WOONSOCKET — The City Council Monday instructed the administration of Mayor Lisa Baldelli-Hunt to conclude a deal with a North Kingstown company to build a network of solar farms that could yield an estimated $20 million in new revenue and energy savings for the city over 25 years.

The question now is whether the administration will carry out the wishes of the panel.

The mayor, who first expressed reservations about the procurement process months ago, remains noncommittal about striking a deal with Green Development LLC, the council’s favored bidder.

“This type of project is a very long-term commitment and you have to be certain when you make a commitment of this magnitude that you’re completely comfortable,” Baldelli-Hunt said. “I still have concerns pertaining to how certain respondents were chosen to be in the semifinals and some were disqualified.”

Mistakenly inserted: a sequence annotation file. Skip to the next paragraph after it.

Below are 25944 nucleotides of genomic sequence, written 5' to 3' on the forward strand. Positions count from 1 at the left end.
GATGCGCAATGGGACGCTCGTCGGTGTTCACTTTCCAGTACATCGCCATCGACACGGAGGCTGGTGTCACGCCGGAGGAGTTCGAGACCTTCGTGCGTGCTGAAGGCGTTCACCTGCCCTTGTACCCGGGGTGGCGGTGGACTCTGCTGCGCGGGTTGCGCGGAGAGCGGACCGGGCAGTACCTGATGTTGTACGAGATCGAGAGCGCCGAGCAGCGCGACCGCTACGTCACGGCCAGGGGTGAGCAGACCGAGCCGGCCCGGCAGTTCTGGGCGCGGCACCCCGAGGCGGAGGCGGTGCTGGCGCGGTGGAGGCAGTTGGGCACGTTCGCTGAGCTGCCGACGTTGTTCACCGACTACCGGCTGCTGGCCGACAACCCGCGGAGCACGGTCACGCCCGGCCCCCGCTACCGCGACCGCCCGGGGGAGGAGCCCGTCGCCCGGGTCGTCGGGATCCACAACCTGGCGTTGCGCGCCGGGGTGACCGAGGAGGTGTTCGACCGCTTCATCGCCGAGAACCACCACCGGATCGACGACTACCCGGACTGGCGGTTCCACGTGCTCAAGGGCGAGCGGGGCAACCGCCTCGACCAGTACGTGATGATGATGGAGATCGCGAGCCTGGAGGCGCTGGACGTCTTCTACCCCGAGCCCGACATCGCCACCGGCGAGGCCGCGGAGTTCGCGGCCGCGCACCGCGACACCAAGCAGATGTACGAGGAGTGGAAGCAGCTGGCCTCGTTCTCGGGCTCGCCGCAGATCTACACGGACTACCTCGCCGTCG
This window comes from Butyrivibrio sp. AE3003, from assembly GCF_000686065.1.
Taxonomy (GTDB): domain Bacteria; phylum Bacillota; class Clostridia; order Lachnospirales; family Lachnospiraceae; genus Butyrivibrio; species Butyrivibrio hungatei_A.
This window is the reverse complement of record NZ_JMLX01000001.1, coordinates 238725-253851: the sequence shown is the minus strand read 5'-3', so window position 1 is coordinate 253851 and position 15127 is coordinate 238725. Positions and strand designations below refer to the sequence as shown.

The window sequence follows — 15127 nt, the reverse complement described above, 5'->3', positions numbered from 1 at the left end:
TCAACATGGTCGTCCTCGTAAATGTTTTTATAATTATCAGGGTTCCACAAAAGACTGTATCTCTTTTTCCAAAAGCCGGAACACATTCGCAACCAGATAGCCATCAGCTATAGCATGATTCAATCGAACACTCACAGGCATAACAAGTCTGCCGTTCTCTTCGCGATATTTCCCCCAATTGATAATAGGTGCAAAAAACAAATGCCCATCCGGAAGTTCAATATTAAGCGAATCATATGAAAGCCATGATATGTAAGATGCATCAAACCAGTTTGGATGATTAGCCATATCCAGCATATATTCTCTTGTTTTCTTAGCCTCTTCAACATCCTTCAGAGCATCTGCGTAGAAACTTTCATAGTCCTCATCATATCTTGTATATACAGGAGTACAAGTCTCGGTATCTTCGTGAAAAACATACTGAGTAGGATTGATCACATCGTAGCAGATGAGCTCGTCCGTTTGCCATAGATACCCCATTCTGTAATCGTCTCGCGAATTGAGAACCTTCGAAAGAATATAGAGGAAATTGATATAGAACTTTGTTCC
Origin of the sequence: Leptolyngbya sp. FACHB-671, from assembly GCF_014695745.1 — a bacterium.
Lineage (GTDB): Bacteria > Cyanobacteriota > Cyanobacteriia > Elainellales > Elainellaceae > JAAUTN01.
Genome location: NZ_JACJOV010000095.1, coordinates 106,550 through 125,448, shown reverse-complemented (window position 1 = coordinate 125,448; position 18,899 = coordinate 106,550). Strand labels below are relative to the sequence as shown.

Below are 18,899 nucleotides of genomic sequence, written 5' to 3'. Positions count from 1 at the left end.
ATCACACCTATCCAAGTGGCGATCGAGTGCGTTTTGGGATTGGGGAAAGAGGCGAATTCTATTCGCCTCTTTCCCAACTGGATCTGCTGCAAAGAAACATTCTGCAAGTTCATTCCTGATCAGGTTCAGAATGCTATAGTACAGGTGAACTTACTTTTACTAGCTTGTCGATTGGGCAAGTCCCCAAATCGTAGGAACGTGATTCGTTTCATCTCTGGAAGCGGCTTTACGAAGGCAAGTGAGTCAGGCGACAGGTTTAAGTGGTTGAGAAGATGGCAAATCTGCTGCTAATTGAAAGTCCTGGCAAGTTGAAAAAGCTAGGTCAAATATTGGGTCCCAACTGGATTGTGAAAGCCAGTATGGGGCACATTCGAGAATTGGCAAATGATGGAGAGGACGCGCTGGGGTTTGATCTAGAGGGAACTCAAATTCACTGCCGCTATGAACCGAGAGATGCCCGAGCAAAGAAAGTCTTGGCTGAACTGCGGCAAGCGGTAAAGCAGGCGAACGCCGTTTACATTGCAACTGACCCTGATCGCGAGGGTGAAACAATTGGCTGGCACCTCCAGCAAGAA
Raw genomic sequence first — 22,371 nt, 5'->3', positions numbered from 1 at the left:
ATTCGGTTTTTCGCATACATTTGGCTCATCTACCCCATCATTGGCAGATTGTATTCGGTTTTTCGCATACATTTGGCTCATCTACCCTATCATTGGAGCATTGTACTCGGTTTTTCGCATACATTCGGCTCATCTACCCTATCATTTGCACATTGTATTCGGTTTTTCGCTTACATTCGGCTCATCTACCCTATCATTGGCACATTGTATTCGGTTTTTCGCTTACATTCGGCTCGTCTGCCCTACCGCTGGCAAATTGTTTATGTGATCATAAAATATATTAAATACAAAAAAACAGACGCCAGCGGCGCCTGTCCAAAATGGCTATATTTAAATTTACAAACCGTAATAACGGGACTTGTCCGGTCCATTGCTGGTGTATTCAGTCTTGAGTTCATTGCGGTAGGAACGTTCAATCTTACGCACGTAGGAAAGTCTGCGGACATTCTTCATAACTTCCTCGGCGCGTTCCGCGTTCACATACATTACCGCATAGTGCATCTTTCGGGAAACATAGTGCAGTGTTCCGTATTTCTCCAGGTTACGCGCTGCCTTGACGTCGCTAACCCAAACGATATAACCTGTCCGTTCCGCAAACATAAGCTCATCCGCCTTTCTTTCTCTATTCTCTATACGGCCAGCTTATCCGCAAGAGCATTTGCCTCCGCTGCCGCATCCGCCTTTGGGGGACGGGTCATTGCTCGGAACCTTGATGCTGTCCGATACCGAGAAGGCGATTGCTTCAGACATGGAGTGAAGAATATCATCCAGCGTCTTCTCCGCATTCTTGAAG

Council Vice President Jon Brien, the lead advocate for the renewable energy project, says the selection of Green Development was the result of a fair and transparent public solicitation that was informed by the expert advice of the Narragansett Bay Commission. One of the largest wastewater treatment authorities in the state, NBC is a significant consumer of alternative energy and employs staff members who offer free consulting advice to cities and towns who are thinking of doing the same.

Invoking the City Charter, Brien asserts that local bylaws compel the mayor to execute a deal with Green Development LLC, in compliance with the instructions embedded in a resolution approved by the council on a 5-0 vote Monday.

“The legislative branch has spoken,” Brien said. “They want it, and they want it because they’ve worked hard at it and it’s good for the city. If anyone’s against it they’re going to have to explain why.”